1% on KD 99, 2% on KD 100-200 , 3% on KD 300-499 & 5 % on KD 500 and above – Remittance tax on Expats approved in Kuwait.

The parliamentary Financial and Economic Affairs Committee has approved four bills on imposing tax on remittances of expatriates, taking into account those with low income.Committee Chairman MP Salah Khorshid said majority of the panel members approved the bills, indicating they have taken into consideration the possibility of imposing lower tax on those with limited income.

He affirmed the opinions of the committee’s advisors, legal experts and constitutional expert Abdel Fattah Hassan were considered in approving these bills to ensure that the Constitution is not violated. He revealed the government has reservations over the proposals, especially the mechanism for imposing tax.

He said the government wants to impose tax on citizens and expatriates, but the committee insisted that tax will be imposed only on remittances of expatriates and the revenue will be about KD 70 million for remittances estimated at KD 19 billion per year.He went on to say that Saudi Arabia, the United Arab Emirates (UAE) and Bahrain are currently applying this law. He argued that banks and exchange companies are collecting fees for remittances, so he wonders why the government is not taking a similar step in the interest of the State.

He stressed the need to remove obstacles and monitor the implementation of the bills, once approved, under the supervision of the Central Bank of Kuwait (CBK) and Ministry of Finance. He added the bills stipulate punishment in case of failure to comply and the executive authority shall play a role in this regard. He cited the practice in other countries where fees and up to 30 percent tax are collected from expatriates who, he pointed out, are satisfied with the fees and taxes provided they are given residency.

Commenting on the proposal, Rapporteur of the committee MP Saleh Ashour confirmed that they discussed the bills with legal experts and advisers of the panel to avoid constitutional violations. According to the bills, one percent tax will be imposed on remittances ranging from KD 1 to KD 99, two percent for KD 100 to KD 200, three percent for KD 300 to KD 499 and five percent for KD 500 and above. Penalties include fine of not more than KD 10,000 — whether individual or company; imprisonment of not more than five years and fine equal to twice the amount of remittance if the money is transferred through a channel other than the approved exchange companies and banks, Ashour clarified.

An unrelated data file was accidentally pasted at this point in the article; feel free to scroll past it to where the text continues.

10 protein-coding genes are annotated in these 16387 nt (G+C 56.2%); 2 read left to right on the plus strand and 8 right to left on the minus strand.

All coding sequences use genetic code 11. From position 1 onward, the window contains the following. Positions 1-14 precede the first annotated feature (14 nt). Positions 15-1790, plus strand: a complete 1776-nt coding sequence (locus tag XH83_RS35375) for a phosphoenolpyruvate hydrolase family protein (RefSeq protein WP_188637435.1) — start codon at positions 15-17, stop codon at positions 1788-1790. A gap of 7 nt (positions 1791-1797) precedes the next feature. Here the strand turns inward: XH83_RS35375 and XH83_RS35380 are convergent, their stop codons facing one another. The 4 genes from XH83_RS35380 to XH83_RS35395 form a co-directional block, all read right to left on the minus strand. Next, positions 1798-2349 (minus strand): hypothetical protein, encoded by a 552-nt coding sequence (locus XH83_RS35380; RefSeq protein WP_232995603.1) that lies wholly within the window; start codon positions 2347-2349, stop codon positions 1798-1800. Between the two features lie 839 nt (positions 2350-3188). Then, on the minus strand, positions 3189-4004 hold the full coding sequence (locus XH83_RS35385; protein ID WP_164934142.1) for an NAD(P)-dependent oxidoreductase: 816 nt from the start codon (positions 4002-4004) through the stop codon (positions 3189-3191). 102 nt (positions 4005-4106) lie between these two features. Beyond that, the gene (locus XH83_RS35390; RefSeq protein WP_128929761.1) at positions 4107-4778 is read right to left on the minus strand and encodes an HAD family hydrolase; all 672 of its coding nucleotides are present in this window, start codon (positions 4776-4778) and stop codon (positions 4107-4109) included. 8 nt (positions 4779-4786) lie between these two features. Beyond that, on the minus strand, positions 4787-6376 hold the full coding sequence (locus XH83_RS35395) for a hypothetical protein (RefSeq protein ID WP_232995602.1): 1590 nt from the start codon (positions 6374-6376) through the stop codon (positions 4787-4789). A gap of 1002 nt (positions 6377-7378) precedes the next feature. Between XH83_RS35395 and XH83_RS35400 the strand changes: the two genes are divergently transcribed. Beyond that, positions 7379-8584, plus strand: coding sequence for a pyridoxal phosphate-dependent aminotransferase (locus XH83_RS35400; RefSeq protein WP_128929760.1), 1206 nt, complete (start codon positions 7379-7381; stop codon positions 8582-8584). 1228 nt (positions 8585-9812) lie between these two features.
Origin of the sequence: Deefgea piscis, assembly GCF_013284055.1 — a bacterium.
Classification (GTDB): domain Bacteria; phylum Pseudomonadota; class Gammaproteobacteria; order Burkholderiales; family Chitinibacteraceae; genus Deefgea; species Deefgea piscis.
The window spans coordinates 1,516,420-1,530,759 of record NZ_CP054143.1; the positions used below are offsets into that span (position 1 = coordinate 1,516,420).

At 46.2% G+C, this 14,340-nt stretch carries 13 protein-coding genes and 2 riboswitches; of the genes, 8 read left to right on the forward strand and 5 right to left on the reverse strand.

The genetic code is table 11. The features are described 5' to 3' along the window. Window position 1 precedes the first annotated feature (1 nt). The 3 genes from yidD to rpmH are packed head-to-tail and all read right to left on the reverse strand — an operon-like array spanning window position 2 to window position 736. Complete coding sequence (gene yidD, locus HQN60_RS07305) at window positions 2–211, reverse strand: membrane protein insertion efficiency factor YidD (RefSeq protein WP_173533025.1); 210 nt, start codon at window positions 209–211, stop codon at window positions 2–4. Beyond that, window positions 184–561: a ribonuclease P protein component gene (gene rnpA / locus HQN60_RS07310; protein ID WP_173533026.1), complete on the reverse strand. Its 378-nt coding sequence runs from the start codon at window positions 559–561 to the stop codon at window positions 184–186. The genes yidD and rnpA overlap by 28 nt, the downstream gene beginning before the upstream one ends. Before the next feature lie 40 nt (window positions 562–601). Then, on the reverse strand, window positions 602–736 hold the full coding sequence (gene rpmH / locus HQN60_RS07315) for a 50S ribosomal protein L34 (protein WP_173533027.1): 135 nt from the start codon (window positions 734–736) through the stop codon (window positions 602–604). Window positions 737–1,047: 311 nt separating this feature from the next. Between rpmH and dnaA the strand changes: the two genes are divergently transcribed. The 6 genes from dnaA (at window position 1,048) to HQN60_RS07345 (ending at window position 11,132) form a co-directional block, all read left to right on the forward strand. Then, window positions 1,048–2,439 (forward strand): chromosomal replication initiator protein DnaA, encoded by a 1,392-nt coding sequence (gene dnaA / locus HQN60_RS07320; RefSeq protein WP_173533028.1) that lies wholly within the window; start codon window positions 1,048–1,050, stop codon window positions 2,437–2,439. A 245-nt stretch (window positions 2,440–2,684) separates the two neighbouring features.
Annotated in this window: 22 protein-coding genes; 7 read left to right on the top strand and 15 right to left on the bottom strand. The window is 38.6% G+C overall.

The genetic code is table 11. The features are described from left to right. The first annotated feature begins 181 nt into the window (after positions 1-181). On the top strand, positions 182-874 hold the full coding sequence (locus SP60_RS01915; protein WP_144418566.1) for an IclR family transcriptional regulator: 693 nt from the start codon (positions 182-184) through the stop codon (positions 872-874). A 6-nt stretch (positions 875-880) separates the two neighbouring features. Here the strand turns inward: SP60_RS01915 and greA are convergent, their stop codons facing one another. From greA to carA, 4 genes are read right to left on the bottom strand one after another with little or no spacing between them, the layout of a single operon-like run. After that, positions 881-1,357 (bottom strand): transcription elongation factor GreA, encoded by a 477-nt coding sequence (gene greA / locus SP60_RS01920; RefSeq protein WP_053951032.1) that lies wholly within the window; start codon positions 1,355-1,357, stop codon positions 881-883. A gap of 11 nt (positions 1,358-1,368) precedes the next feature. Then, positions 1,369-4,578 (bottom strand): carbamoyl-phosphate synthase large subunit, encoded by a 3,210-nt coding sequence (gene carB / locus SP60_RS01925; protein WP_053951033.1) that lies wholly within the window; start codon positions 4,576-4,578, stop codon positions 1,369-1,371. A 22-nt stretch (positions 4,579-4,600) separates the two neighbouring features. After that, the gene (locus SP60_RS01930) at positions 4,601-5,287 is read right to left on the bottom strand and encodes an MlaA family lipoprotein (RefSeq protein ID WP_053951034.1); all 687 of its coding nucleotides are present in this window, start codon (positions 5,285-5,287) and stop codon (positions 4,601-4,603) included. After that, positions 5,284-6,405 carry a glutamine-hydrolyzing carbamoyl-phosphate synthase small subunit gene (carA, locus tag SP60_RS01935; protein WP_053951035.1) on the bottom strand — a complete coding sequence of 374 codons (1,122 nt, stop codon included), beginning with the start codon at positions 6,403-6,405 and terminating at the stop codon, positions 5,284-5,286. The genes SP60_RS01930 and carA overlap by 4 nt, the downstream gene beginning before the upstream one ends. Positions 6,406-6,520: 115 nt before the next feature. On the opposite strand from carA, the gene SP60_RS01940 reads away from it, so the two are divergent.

The lawmaker also stressed the importance of imposing this tax as it will be added to non-oil revenues in the State budget. He added a period of six months has been specified for completion of bylaws and implementation. He pointed out the lawmakers are keen on implementing the law, indicating there are four proposals and each proposal is supported by a group of MPs.

In addition, committee member MP Faisal Al-Kandari said the proposal was submitted at the beginning of the legislative round as a matter of national responsibility after studies proved that the amount transferred by expatriates exceeded KD19 billion a year.

He went on to argue that the law is applied in all countries, including other Gulf nations and it generates State revenues; pointing out most expatriates do not keep their money inside Kuwait as they usually transfer money to their home countries once they receive their salaries. He believes the enactment of the law will boost the economy, reiterating that the committee has taken into account all segments such that a small percentage of tax will be imposed on those with limited income to guarantee justice for all.


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